delinquency


delinquency
/di ling"kweuhn see/, n., pl. delinquencies.
1. failure in or neglect of duty or obligation; dereliction; default: delinquency in payment of dues.
2. wrongful, illegal, or antisocial behavior. Cf. juvenile delinquency.
3. any misdeed, offense, or misdemeanor.
4. something, as a debt, that is past due or otherwise delinquent.
[1630-40; < LL delinquentia fault, crime, equiv. to L delinquent- (s. of delinquens, prp. of delinquere to do wrong, equiv. to de- DE- + linquere to leave) + -ia n. suffix; see -ENCY]

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Criminal behaviour carried out by a juvenile.

Young males make up the bulk of the delinquent population (about 80% in the U.S.) in all countries in which the behaviour is reported. Theories regarding delinquency's causes focus on the social and economic characteristics of the offender's family, the values communicated by the parents, and the nature of youth and criminal subcultures, including gangs. In general, both "push" and "pull" factors are involved. Most delinquents apparently do not continue criminal behaviour into their adult lives but rather adjust to societal standards. The most common punishment for delinquent offenders is probation, whereby the delinquent is given a suspended sentence and in return must live by a prescribed set of rules under the supervision of a probation officer. See also criminology; penology.

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      criminal behaviour, especially that carried out by a juvenile. Depending on the nation of origin, a juvenile becomes an adult anywhere between the ages of 15 to 18, although the age is sometimes lowered for murder and other serious crimes. Delinquency implies conduct that does not conform to the legal or moral standards of society; it usually applies only to acts that, if performed by an adult, would be termed criminal. It is thus distinguished from a status offense, a term applied in the United States and other national legal systems to acts considered wrongful when committed by a juvenile but not when committed by an adult.

      In Western countries, delinquent behaviour is most common in the 14- to 15-year-old age group. At age 14, most delinquent conduct involves minor theft. By age 16 or 17, more violent and dangerous acts, including assault and the use of a weapon, become prevalent. Most delinquents do not continue this behaviour into their adult life, for, as the circumstances of their lives change and they get a job, marry, or simply mature out of their turbulent adolescence, their conduct usually falls in line with societal standards. Although the evidence is ambiguous, most delinquents adjust to a noncriminal life, yet the proportion of delinquents who become criminals is higher than that of nondelinquents. In the United States, boys make up 80 percent of the delinquent population, and this rate is similar throughout Europe and Japan.

      Schools are often the forum in which delinquent behaviour originates. Most delinquents perform poorly in school and are unhappy in the school environment. Many delinquents are dropouts who leave school at an early age but have no job opportunities. Juvenile gangs often perform delinquent acts, not solely out of frustration with society but also out of a need to attain status within their group. A gang can provide the rewards a juvenile cannot get from his school or other institution.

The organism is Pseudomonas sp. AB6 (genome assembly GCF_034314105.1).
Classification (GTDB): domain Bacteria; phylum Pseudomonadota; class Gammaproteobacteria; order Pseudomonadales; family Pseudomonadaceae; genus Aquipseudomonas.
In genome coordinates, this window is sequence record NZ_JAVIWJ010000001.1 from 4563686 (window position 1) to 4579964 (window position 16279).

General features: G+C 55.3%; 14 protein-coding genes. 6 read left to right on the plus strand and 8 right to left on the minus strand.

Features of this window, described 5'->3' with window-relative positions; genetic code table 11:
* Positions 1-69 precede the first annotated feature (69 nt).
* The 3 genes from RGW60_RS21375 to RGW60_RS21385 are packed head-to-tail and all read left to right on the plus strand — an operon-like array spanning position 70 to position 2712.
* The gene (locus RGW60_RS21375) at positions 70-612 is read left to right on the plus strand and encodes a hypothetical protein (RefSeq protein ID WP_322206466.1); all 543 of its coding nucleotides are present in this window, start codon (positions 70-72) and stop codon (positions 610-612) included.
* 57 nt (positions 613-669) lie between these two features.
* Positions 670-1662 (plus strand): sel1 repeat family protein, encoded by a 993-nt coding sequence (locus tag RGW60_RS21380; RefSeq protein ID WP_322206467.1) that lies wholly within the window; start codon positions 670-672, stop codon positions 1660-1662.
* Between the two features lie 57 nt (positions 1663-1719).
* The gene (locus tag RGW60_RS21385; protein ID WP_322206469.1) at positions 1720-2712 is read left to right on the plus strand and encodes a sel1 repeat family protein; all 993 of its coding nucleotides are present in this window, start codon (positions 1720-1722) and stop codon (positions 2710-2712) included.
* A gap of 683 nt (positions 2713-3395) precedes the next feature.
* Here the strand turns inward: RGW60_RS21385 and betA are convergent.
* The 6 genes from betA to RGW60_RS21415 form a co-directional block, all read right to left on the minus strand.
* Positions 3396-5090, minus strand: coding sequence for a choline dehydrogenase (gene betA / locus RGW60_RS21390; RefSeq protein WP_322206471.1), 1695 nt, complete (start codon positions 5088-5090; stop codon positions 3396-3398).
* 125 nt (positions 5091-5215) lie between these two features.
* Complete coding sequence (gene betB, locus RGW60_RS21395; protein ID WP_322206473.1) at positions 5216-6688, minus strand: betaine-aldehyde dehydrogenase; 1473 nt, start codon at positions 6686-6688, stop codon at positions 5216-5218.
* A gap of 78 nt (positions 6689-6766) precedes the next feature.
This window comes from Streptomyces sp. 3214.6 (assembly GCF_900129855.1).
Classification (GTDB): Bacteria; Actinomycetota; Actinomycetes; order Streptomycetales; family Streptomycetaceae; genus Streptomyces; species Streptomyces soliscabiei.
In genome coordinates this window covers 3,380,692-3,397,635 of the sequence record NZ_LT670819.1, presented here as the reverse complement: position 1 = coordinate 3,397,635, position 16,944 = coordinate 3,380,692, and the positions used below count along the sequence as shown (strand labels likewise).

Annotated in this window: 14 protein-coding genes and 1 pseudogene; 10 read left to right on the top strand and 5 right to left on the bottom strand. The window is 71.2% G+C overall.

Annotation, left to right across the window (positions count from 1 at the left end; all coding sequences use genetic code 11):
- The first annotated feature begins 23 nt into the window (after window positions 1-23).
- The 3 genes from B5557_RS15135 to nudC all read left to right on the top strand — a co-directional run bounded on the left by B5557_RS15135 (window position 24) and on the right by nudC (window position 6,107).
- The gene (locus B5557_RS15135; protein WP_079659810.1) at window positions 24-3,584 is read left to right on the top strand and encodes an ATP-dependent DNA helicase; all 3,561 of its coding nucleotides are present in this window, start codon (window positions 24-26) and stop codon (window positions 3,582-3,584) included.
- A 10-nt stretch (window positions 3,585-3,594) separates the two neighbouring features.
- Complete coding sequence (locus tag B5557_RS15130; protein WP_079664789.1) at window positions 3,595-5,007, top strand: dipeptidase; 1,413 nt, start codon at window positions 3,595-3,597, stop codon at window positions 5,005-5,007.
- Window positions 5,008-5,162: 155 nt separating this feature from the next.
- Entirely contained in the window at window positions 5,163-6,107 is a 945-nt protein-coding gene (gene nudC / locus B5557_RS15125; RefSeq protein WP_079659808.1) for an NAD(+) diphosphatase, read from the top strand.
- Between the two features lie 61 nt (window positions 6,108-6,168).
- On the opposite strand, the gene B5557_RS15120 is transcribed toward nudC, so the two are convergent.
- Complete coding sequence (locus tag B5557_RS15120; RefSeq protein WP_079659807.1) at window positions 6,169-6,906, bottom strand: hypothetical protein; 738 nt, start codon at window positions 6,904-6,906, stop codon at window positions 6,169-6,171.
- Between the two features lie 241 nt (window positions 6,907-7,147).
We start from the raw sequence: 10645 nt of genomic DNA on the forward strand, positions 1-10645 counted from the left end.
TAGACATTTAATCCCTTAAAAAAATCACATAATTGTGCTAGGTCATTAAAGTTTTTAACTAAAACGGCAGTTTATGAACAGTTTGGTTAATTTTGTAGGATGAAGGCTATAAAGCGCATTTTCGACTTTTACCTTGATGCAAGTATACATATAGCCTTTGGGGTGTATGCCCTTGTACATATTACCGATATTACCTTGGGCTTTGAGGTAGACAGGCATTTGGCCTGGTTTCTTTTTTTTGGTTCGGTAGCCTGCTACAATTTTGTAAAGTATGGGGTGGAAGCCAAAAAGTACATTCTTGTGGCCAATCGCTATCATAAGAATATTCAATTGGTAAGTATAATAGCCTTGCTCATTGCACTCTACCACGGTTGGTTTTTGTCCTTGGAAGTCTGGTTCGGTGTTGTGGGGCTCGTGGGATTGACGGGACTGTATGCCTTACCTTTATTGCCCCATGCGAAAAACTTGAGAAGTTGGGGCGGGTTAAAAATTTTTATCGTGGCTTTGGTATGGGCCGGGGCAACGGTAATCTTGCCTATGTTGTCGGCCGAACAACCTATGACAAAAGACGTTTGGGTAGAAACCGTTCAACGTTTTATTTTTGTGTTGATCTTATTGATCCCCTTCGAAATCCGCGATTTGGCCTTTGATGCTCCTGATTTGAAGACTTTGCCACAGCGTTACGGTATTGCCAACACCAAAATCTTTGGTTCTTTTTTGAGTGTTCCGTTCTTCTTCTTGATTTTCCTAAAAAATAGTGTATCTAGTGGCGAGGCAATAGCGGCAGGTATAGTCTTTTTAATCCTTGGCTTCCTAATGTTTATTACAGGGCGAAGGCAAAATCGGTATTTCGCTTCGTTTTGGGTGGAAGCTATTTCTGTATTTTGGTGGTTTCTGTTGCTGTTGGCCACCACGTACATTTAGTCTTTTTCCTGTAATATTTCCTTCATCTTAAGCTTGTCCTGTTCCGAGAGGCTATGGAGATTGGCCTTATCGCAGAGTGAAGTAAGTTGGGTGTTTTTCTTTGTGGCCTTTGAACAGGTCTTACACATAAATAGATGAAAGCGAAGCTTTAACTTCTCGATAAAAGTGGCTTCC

Efforts have been made to identify potential delinquents at an early age in order to provide preventive treatment. Such predictions of delinquency generally depend not only on the child's behaviour in school but also on the quality of the child's home life. There are many elements that delinquents share in their home lives. Their parents are frequently heavy drinkers who are involved in crime themselves and are unable to provide emotional or financial support for their children. Discipline is inconsistent and often relies on physical force. Most attempts to detect future delinquents have failed, however. Indeed, it has been found that the stigma of being identified as a potential delinquent often causes the child to commit delinquent acts.

      It is the responsibility of the state to deal with delinquent offenders. probation, the most commonly used method of handling delinquents, is an arrangement whereby the delinquent is given a suspended sentence and in return must live by a prescribed set of rules under the supervision of a probation officer. Probation is most frequently granted to first offenders and delinquents charged with minor offenses. Probation can be a mandate of law, or it can be left to the court's discretion. Probation requires the delinquent to lead a moderate, productive lifestyle, with financial responsibilities. If these requirements are not met, the delinquent may be placed in an institution. A delinquent will sometimes be placed in the foster care of a stable family, as a final method of keeping a juvenile out of an institution.

      The treatment of delinquents on probation and in institutions ranges from a strict disciplinarian method to a more psychological approach, centring on psychoanalysis and group therapy. The probation officer must attempt to combine authority and compassion in the twin role of enforcer and social worker. This makes the role of the probation officer extremely difficult, while the responsibilities are great. Despite the problems of the probation system, studies have indicated that probation is effective in a majority of all cases.

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Universalium. 2010.

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Look at other dictionaries:

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